In Austria, Katrin is lonely after her sister\'s marriage and she agrees to marry her father\'s research associate Dr. Walter Fane. Fane takes her to China but constantly ignors her in favour of his medical research. Lonely Katrin has an affair with Jack Townsend of the British Embassy.
When it is discovered by Walter he becomes very bitter. Fane travels to fight a cholera epidemic and Katrin goes with him and helps. They grow closer together than ever before but Walter is knifed in a riot incited by the burning of a cholera infested town. Now their new found happiness will depend on Walter\'s survival.
Greta Garbo ... Katrin Koerber Fane
Herbert Marshall ... Dr. Walter Fane
George Brent ... Jack Townsend
Warner Oland ... General Yu
Jean Hersholt ... Herr Koerber
Bodil Rosing ... Frau Koerber
Katharine Alexander ... Mrs. Townsend
Cecilia Parker ... Olga Koerber, Heinrich\'s Bride
Soo Yong ... Amah, Fane\'s Servant
Forrester Harvey ... Deputy Commissioner Waddington
The soundstage China of 1933\'s \"Bitter Tea of General Yen\" leaves the soundstage China of 1934\'s \"Painted Veil\" in the dust. \"Yen\'s\" China draws you in and intoxicates you. \"Painted Veil\'s\" China is fun, but it\'s a bit silly and superficial. A San Francisco Chinatown Chinese New Year\'s parade would be more profound.
George Brent is at his worst here. I\'ve never seen him do anything quite like what he does here -- a fly-by-night and exploitative romancer who toys with women\'s hearts.
Brent wasn\'t great looking, but he was very good at playing the grounded, reliable foil to electric characters like Bette Davis\' Judith Traherne in \"Dark Victory.\"
Here, as Townsend, while speaking serious words, Brent adopts a silly smile, and -- literally -- renounces everything he says in the very next sentence. Maybe a much better looking, or more conventionally handsome, actor could have made this character charming in a snake-like, dangerous way (Erroll Flynn?) but Brent didn\'t really have the equipment to make Townsend as charming to the audience as he might have been to a neglected wife in China.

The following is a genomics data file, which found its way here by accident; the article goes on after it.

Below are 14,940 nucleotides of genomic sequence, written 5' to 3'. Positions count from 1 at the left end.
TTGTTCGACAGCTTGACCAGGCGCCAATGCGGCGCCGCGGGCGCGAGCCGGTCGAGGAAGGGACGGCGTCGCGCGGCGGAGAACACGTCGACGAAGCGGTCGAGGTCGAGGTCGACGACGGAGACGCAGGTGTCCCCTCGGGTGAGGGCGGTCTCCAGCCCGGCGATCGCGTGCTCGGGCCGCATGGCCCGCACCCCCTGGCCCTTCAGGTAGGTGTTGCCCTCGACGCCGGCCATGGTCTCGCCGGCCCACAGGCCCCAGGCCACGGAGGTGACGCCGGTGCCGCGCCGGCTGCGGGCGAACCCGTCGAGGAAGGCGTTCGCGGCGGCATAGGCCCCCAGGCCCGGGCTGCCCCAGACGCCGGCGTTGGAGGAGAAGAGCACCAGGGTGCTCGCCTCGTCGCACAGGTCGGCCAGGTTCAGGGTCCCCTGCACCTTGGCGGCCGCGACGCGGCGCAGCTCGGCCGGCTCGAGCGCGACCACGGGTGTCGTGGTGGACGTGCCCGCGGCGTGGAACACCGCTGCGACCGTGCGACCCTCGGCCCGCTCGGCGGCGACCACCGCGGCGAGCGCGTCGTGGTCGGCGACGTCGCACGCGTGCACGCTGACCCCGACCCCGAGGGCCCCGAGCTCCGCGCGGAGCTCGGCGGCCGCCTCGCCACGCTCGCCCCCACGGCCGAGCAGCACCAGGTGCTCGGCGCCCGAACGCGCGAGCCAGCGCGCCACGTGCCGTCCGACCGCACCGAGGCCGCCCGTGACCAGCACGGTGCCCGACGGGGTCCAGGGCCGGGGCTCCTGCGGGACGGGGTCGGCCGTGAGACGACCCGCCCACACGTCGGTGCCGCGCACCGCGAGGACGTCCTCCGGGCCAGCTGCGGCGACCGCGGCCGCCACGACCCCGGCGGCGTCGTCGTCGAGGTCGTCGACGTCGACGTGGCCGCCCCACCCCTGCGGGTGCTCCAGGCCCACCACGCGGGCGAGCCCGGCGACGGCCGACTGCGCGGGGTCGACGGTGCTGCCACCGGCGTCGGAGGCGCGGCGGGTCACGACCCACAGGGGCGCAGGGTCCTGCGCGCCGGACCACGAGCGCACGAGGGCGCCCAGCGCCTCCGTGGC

Garbo plays a near spinster who watches her younger sister marry, and, on the rebound, marries a man she doesn\'t love out of desperation.
How on earth could anyone make sense of *Garbo* as a desperate spinster? The movie doesn\'t even try to make sense of that. It just asks us to believe it. The viewer has to try to make up reasons for her spinster status. (Her parents kept her locked in a closet the first thirty or so years of her life? She had a horrible facial deformaty that suddenly fell off?)
I still love this movie.
I love it for the moment when Herbert Marshall says, with the kind of real passion you expect of a contemporary production of a Eugene O\'Neill play, that he despises himself for loving Garbo, after she has cuckolded him.
It\'s great to see Marshall, who so often played helpless men ill used by women (\"The Letter,\" \"Duel in the Sun,\" \"The Little Foxes\"), here finally able to effectively express his bitterness at being so ill used, and take some action in response, even if that action is intended to be fatal.
I love it for the complications that arise in the final portion. Hearts are changed. Suffering and human sacrifice changes them. Love is born of the kind of big events that sometimes do change people, and life stories, in real life.
This ending, though not in compliance with Maughm\'s novel, didn\'t strike me as a \"Hollywood\" \"happy\" ending at all. It struck me as a profound ending. It reminded me of a more recent film, Bertolucci\'s \"Besieged,\" that also talks about the role of altruism in love and eroticism.